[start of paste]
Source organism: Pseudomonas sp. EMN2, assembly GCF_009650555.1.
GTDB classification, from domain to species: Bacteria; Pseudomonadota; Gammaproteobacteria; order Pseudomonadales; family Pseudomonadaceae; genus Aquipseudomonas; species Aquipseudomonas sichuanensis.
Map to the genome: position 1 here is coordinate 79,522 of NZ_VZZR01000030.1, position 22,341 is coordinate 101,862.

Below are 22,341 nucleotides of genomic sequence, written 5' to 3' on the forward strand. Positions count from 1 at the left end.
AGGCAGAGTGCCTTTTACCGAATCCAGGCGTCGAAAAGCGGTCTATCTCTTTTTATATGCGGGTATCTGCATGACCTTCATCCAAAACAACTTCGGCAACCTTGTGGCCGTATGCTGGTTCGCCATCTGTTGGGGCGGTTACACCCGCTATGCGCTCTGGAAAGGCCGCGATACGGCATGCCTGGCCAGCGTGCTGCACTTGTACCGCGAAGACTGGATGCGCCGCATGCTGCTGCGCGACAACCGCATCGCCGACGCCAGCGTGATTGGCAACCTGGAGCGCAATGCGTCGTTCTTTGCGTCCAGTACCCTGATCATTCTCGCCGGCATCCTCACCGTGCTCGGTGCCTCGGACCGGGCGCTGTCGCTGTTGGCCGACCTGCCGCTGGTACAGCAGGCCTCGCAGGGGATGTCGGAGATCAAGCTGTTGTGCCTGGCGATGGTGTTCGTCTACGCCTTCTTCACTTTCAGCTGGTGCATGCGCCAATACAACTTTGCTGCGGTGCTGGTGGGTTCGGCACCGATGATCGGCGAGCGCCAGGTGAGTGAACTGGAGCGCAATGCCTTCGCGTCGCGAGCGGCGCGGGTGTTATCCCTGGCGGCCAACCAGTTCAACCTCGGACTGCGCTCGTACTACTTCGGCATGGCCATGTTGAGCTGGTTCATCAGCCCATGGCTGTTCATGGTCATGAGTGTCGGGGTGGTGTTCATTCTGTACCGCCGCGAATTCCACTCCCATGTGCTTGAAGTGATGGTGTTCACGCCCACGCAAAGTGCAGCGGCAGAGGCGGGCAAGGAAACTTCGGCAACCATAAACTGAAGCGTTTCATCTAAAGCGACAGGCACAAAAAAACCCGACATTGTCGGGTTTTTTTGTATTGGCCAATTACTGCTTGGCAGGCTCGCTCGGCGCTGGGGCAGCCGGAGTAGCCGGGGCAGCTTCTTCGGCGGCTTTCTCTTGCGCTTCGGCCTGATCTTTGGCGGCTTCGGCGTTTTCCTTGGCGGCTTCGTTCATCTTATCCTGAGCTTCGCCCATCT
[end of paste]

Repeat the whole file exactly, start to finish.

Source organism: Pseudomonas sp. EMN2, assembly GCF_009650555.1.
GTDB classification, from domain to species: Bacteria; Pseudomonadota; Gammaproteobacteria; order Pseudomonadales; family Pseudomonadaceae; genus Aquipseudomonas; species Aquipseudomonas sichuanensis.
Map to the genome: position 1 here is coordinate 79,522 of NZ_VZZR01000030.1, position 22,341 is coordinate 101,862.

Below are 22,341 nucleotides of genomic sequence, written 5' to 3' on the forward strand. Positions count from 1 at the left end.
AGGCAGAGTGCCTTTTACCGAATCCAGGCGTCGAAAAGCGGTCTATCTCTTTTTATATGCGGGTATCTGCATGACCTTCATCCAAAACAACTTCGGCAACCTTGTGGCCGTATGCTGGTTCGCCATCTGTTGGGGCGGTTACACCCGCTATGCGCTCTGGAAAGGCCGCGATACGGCATGCCTGGCCAGCGTGCTGCACTTGTACCGCGAAGACTGGATGCGCCGCATGCTGCTGCGCGACAACCGCATCGCCGACGCCAGCGTGATTGGCAACCTGGAGCGCAATGCGTCGTTCTTTGCGTCCAGTACCCTGATCATTCTCGCCGGCATCCTCACCGTGCTCGGTGCCTCGGACCGGGCGCTGTCGCTGTTGGCCGACCTGCCGCTGGTACAGCAGGCCTCGCAGGGGATGTCGGAGATCAAGCTGTTGTGCCTGGCGATGGTGTTCGTCTACGCCTTCTTCACTTTCAGCTGGTGCATGCGCCAATACAACTTTGCTGCGGTGCTGGTGGGTTCGGCACCGATGATCGGCGAGCGCCAGGTGAGTGAACTGGAGCGCAATGCCTTCGCGTCGCGAGCGGCGCGGGTGTTATCCCTGGCGGCCAACCAGTTCAACCTCGGACTGCGCTCGTACTACTTCGGCATGGCCATGTTGAGCTGGTTCATCAGCCCATGGCTGTTCATGGTCATGAGTGTCGGGGTGGTGTTCATTCTGTACCGCCGCGAATTCCACTCCCATGTGCTTGAAGTGATGGTGTTCACGCCCACGCAAAGTGCAGCGGCAGAGGCGGGCAAGGAAACTTCGGCAACCATAAACTGAAGCGTTTCATCTAAAGCGACAGGCACAAAAAAACCCGACATTGTCGGGTTTTTTTGTATTGGCCAATTACTGCTTGGCAGGCTCGCTCGGCGCTGGGGCAGCCGGAGTAGCCGGGGCAGCTTCTTCGGCGGCTTTCTCTTGCGCTTCGGCCTGATCTTTGGCGGCTTCGGCGTTTTCCTTGGCGGCTTCGTTCATCTTATCCTGAGCTTCGCCCATCT